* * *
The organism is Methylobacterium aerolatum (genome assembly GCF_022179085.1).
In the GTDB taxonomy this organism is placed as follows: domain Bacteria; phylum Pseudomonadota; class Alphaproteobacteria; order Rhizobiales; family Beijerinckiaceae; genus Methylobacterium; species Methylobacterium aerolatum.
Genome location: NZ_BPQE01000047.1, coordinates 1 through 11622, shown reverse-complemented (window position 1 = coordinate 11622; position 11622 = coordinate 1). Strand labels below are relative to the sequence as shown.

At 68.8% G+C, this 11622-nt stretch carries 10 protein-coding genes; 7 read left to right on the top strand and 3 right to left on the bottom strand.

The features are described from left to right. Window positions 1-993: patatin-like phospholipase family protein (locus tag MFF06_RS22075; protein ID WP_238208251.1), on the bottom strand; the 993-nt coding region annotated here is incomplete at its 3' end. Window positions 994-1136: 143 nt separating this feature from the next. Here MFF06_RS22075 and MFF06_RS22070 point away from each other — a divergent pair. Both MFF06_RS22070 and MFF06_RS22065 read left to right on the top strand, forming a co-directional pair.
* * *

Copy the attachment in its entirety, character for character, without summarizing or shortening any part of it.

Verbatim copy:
The organism is Methylobacterium aerolatum (genome assembly GCF_022179085.1).
In the GTDB taxonomy this organism is placed as follows: domain Bacteria; phylum Pseudomonadota; class Alphaproteobacteria; order Rhizobiales; family Beijerinckiaceae; genus Methylobacterium; species Methylobacterium aerolatum.
Genome location: NZ_BPQE01000047.1, coordinates 1 through 11622, shown reverse-complemented (window position 1 = coordinate 11622; position 11622 = coordinate 1). Strand labels below are relative to the sequence as shown.

At 68.8% G+C, this 11622-nt stretch carries 10 protein-coding genes; 7 read left to right on the top strand and 3 right to left on the bottom strand.

The features are described from left to right. Window positions 1-993: patatin-like phospholipase family protein (locus tag MFF06_RS22075; protein ID WP_238208251.1), on the bottom strand; the 993-nt coding region annotated here is incomplete at its 3' end. Window positions 994-1136: 143 nt separating this feature from the next. Here MFF06_RS22075 and MFF06_RS22070 point away from each other — a divergent pair. Both MFF06_RS22070 and MFF06_RS22065 read left to right on the top strand, forming a co-directional pair.